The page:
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SAMPLING HF ALKYLATION

Monitoring HF Strength

In some refineries, hydrogen fluoride (HF) is used as a catalyst to convert olefins to high octane alkylate.

To achieve ideal operating conditions, however, acid strength and water content must be continuously monitored. Lower acid strengths are extremely dangerous and can lead to acid runaway. Low levels of water will result in poor alkylation conditions, while high levels will result in corrosion.

Whether the UOP or ConocoPhillips alkylation process is being used, optimization of the net consumption of HF acid is critical from both product quality and profitability standpoints.

Why Sample HF?

Sampling HF allows Operations to monitor the alkylation process which is directly affected by acid strength, water content and acid soluble oil (ASO) buildup. An accurate sampling program can ensure better efficiency, product quality and profitability.

What to Look for in the Sample

  • Water content
  • ASO (to prevent the buildup of ASO which also affects acid strength)

How to Safely Take HF Samples

  • BIAR Multi-Function Monel 400 inline sample valve with spring to close function, bellows seal (Hastelloy® C276), stuffing box as secondary containment. All wetted parts in Hastelloy or Monel.
  • BIAR Monel 400 Cylinder with bellows seal (Hastelloy C276)
  • Bayonet Adapter (for connecting BIAR Cylinder to the valve) Monel 400
  • Safety Plug (secondary containment) Monel/PTFE/SS316
BIAR Sampling System for HF Alkylation

BIAR Sample Cylinders are the industry's only sample cylinders available with bellows. When a sample valve is fitted with bellows seals, it offers the most effective protection against fugitive emissions.

We recommend installing the sample valve on a vertical pipeline or at a 90-degree angle on a horizontal pipeline to allow vapor space in the sample cylinder for product expansion. Consult this page to understand how BIAR COLUMBIA-LY sample cylinders provide sufficient vapor space to prevent the occurrence of excessive pressure from volumetric expansion.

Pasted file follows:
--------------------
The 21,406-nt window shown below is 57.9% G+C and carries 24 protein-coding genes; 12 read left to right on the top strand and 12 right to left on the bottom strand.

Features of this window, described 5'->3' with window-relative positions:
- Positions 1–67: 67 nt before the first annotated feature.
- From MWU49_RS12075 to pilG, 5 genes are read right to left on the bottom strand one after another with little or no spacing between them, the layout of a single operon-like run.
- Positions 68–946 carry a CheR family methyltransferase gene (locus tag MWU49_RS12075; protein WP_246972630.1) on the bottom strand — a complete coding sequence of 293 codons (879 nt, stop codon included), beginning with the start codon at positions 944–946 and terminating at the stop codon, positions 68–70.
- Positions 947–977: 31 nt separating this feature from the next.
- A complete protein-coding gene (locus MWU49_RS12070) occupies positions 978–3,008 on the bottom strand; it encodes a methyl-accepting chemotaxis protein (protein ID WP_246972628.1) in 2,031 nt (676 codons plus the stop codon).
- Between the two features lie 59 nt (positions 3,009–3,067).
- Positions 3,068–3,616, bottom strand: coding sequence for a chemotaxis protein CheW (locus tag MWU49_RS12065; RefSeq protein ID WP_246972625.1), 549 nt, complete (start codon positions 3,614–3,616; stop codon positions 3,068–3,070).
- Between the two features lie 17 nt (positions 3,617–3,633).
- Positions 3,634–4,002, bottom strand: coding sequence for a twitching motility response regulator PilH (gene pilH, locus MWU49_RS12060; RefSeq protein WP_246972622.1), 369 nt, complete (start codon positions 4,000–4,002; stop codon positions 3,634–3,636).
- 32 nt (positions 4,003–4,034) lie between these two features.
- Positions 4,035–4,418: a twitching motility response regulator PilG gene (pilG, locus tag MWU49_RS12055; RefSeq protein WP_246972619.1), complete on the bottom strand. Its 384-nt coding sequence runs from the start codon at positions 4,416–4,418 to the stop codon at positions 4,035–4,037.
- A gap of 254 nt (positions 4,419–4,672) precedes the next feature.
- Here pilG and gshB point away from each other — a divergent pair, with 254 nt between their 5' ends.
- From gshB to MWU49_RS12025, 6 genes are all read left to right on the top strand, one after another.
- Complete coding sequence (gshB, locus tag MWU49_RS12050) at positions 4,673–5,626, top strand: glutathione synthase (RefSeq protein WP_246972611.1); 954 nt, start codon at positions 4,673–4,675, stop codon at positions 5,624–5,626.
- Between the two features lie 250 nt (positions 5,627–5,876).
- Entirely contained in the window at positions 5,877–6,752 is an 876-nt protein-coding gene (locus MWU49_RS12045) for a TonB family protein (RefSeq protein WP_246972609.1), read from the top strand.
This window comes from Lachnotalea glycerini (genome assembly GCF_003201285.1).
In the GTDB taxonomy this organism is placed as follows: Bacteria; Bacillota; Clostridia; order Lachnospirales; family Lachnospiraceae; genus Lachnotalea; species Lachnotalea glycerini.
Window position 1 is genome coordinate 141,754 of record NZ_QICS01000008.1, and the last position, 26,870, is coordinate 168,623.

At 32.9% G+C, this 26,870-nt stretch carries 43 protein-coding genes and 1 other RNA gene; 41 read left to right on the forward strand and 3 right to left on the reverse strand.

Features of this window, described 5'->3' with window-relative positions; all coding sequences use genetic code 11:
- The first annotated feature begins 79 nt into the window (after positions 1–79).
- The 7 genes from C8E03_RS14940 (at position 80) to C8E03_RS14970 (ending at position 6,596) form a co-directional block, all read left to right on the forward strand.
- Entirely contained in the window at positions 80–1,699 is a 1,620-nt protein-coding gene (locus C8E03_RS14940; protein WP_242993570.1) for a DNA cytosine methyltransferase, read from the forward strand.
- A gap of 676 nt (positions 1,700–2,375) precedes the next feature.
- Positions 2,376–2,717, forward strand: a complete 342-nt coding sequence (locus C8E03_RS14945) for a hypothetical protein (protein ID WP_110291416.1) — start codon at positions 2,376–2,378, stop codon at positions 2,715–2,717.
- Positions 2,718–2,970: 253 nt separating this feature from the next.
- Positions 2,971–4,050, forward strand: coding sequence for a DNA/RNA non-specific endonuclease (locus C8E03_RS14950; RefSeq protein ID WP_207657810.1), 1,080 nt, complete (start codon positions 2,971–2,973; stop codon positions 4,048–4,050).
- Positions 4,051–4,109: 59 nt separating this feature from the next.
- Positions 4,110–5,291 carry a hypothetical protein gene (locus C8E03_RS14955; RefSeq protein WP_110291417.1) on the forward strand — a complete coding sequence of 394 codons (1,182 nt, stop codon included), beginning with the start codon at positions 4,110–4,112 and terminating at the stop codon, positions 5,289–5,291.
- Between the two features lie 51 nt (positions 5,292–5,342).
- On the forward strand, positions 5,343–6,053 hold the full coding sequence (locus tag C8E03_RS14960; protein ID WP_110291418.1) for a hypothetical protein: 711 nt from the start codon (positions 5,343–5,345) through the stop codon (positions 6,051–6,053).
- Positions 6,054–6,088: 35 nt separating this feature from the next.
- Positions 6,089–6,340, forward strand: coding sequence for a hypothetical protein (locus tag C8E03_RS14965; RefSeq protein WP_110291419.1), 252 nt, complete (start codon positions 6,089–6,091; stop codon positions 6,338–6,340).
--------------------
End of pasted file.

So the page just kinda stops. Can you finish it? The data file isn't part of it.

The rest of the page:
This system differs from traditional sample panel systems which feature a cylinder with dip tube. It safer to use because there are fewer steps needed to take samples and there are no quick connects nor tubing needed. The system is designed to prevent outside moisture from influencing the sample.

Cutaway view of valve & sample cylinder

Hydrogen Fluoride

1) Description

Name: ...........................................................................................Hydrogen Fluoride

Chemical Formula: ...................................................................HF

CAS No: .........................................................................................7664-39-3

Other Names: .............................................................................Anhydrous hydrogen fluoride, Aqueous hydrogen fluoride, HF-A, Hydrofluoric acid

Uses: ..............................................................................................Industrial

Physical state: .............................................................................Colorless gas or fuming liquid (below 67°F)

Odor: ..............................................................................................Strong, irritating odor

Boiling Point: ...............................................................................19.4°C (67°F)

Freezing Point: ..............................................................................- 83°C (-118°F)

Flammability (solid, gas): .........................................................N/A

Vapor pressure: ...........................................................................783 mmHg

 

2) Hazards

Immediately Dangerous to Life or Health Concentrations (IDLH) NIOSH 1994.

H300: Fatal if swallowed
H310: Fatal in contact with skin
H314: Causes severe skin burns and eye damage
H330: Fatal if inhaled
 

Reactivity: Metals, water and steam. Corrosive to metal. Will attack glass and concrete.

Specific Hazards Related to Sampling: HF is an extremely reactive and corrosive chemical that can be fatal in small doses.
Great care must be exercised when handling it, and sampling HF safely has been a challenge for quite some time. When designing a system to sample HF, it is critical to consider the material from which the system will be constructed.
Materials such as Monel 400 and Hastelloy C276 offer better protection from corrosion from HF. Sampling systems must also be designed to ensure that no HF is allowed to escape into the atmosphere, and exposure risk is minimized. Sampling must be done in a totally enclosed environment to prevent any releases but also to prevent moisture from influencing the sample. Safe handling of HF in alkylation units are covered in RP-751 2.3.4.

 

CorrosiveAcute

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